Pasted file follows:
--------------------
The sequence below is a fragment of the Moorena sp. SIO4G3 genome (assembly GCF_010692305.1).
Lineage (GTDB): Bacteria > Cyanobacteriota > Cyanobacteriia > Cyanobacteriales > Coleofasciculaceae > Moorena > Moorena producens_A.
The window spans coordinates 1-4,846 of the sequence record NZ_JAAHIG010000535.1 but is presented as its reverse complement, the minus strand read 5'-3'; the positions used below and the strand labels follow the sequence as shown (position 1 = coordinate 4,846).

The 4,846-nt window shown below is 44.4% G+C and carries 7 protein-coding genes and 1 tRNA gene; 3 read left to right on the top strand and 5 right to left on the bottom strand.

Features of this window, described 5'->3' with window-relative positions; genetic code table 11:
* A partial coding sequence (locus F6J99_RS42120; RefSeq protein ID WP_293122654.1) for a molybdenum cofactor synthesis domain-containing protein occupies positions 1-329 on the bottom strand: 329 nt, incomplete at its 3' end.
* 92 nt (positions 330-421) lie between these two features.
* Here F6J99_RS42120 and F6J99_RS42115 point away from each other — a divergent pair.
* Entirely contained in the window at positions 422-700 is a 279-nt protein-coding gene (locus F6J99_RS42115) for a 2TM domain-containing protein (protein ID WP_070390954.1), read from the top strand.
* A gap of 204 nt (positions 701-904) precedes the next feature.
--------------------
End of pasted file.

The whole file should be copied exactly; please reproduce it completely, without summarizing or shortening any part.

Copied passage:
The sequence below is a fragment of the Moorena sp. SIO4G3 genome (assembly GCF_010692305.1).
Lineage (GTDB): Bacteria > Cyanobacteriota > Cyanobacteriia > Cyanobacteriales > Coleofasciculaceae > Moorena > Moorena producens_A.
The window spans coordinates 1-4,846 of the sequence record NZ_JAAHIG010000535.1 but is presented as its reverse complement, the minus strand read 5'-3'; the positions used below and the strand labels follow the sequence as shown (position 1 = coordinate 4,846).

The 4,846-nt window shown below is 44.4% G+C and carries 7 protein-coding genes and 1 tRNA gene; 3 read left to right on the top strand and 5 right to left on the bottom strand.

Features of this window, described 5'->3' with window-relative positions; genetic code table 11:
* A partial coding sequence (locus F6J99_RS42120; RefSeq protein ID WP_293122654.1) for a molybdenum cofactor synthesis domain-containing protein occupies positions 1-329 on the bottom strand: 329 nt, incomplete at its 3' end.
* 92 nt (positions 330-421) lie between these two features.
* Here F6J99_RS42120 and F6J99_RS42115 point away from each other — a divergent pair.
* Entirely contained in the window at positions 422-700 is a 279-nt protein-coding gene (locus F6J99_RS42115) for a 2TM domain-containing protein (protein ID WP_070390954.1), read from the top strand.
* A gap of 204 nt (positions 701-904) precedes the next feature.